Why pay for performance is a mug's game
'No personal rewards for company success' might be the appropriate slogan from those who seek to restore market logic in the face of self-interested irrationality
In its report on spiralling boardroom remuneration released yesterday, The High Pay Commission has made some very astute recommendations to enable increased transparency and accountability. However, pay at the top will continue to rise until we successfully challenge the automatic assumption that senior executives of public companies should be rewarded for strong corporate performance. This is an outcome that regulation alone cannot bring about.
Simplifying opaque pay packages designed to pull the wool over the eyes of the prying public, and introducing fresh blood into the cosy world of rubber-stamping remuneration committees, as suggested by the commission, would both be very welcome. And in straitened economic times, these measures might restrict the increase in executive pay.
But come the next boom, there will be nothing to stop another huge rise. And when the next economic slowdown happens, we will be having the same debate, but this time focusing on sums far greater than those we see today.
This is because many opponents of high pay have failed to confront the two central fallacies – that top executives are largely responsible for corporate performance, and that they are virtually irreplaceable. Consequently, when companies post large profits, remuneration committees and consultants feel free to demand what they claim is commensurate pay. And few, it seems, are equipped with the arguments to stand in their way.
Look at some of the recent pronouncements of some of those who claim to be appalled by executive remuneration. “What I’m working towards is responsible capitalism where rewards are properly aligned with performance,” says Vince Cable, the Business Secretary. “There isn’t a close enough relationship between high pay for people at the top and the performance of the company itself”, says Nick Clegg, the Deputy Prime Minister.
By implicitly accepting the principle that top executives should become hugely wealthy if their company is deemed to perform well, Cable, Clegg and the many others like them are playing straight into the hands of those who support the status quo.
It is extremely difficult to reach an objective and incorruptible definition of what actually constitutes corporate success (or failure). Is it success when a company is hugely profitable during a boom economy, operating, as so many large corporations do, in an oligopoly with only two or three serious competitors?
Certainly, there will be millions of small business owners, many of whom have risked their principal possessions to sustain their companies in an intensely competitive environment, who would be delighted to be judged in such a benevolent manner. Because a clear definition of success is so hard to establish, those who benefit from high pay are free to impose their own subjective interpretation.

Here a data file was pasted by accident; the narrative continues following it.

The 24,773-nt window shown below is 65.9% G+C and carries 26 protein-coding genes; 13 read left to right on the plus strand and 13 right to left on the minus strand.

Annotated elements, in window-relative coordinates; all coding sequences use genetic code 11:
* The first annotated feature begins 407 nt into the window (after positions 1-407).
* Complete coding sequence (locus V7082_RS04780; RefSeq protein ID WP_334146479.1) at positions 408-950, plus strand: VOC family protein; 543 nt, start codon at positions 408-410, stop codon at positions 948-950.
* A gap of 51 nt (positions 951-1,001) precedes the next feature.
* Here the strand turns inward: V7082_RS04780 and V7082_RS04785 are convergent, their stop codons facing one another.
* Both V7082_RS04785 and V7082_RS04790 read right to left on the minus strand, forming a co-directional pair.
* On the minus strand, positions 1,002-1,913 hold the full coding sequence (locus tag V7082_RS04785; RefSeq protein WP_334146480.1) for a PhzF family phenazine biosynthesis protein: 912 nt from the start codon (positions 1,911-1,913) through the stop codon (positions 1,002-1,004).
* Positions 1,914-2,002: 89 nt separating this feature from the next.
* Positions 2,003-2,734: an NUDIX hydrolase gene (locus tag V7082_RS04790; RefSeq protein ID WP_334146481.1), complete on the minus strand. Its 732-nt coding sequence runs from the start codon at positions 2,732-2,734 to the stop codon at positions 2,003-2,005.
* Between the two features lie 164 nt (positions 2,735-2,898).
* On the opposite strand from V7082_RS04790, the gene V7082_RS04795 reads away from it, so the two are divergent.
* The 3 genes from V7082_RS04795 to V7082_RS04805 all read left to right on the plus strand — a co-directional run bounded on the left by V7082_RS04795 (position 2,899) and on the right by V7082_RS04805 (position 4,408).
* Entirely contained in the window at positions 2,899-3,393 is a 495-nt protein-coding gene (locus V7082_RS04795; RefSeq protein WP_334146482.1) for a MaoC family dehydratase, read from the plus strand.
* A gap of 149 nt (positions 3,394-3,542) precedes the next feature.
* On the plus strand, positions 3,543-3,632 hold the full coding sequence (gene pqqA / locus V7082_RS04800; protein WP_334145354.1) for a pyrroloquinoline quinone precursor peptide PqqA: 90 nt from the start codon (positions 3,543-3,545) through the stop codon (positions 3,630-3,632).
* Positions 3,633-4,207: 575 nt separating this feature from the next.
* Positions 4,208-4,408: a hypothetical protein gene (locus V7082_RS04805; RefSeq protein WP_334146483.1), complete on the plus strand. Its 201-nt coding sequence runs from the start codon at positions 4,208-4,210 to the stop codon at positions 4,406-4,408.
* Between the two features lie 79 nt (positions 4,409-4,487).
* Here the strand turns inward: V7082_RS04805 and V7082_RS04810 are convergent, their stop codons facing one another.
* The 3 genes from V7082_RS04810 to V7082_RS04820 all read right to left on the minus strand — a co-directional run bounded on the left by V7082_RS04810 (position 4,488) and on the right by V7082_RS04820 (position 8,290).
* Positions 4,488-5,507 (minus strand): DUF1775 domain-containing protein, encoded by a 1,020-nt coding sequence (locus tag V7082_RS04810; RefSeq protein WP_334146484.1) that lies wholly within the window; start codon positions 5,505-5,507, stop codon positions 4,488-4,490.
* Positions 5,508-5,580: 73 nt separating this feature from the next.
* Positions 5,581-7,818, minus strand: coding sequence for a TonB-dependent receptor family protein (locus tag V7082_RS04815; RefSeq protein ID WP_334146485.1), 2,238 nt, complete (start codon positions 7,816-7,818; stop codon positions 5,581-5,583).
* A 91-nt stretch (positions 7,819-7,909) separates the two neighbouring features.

“We made a loss, but our chief executive is intelligently navigating us through a transition period”, or “our profits are down, but given the economic situation, we have performed extremely well”, or “our profits are up – that is obviously success, isn’t it?” Even if we reach a satisfactory definition of good corporate performance, why should we necessarily grant millions of pounds of our money to the top executives of the company concerned? We, after all, are the ultimate shareholders of public companies, through our pensions, savings, and other investments.
We should be asking the same questions as we would if we were asked to stump up millions of our money to state employees. It’s all coming from the same pot – ours. If the company actually did have to contend with serious competition and a difficult economy, there may be many different explanations for strong performance that have virtually nothing to do with the chief executive.
Perhaps the brand that predated his arrival by several decades is virtually impregnable; perhaps the company hit on a very popular product that he had no part in devising; perhaps the middle managers in the company are particularly competent. The connection of top executives to corporate performance is, of course, as difficult to disprove as to prove. But even if we reach a rational conclusion that they might possibly, sometimes, have some influence, we should only award them massive pay if they are really close to irreplaceable, if a significant number of other people couldn’t be assumed to have an equivalent chance of performing just as well.
When top football teams pay their stars huge sums, these salaries are entirely justifiable on market grounds. £200,000 a week for Wayne Rooney may make some eyes water, but there are probably five people on our planet of several billion who can match his skills. But what exactly is it about senior executives of large public companies, and indeed those much lower down the hierarchy in the finance sector, that is sufficiently rare to warrant multi-million pay packages? Intelligent, charismatic, articulate, conscientious, robust, good industry knowledge - all senior executives should ideally possess these characteristics (although quite a few seem not to).
But look around you – are these attributes really so very thin on the ground? “No rewards for failure” has been the mantra of those angered by extremely high pay despite apparently poor corporate performance. This is precisely the argument that their opponents want to hear.
“No personal rewards for company success” might be a more appropriate slogan from those who seek to restore market logic in the face of self-interested irrationality.
David Bolchover is the author of “Pay Check: Are Top Earners Really Worth It?”
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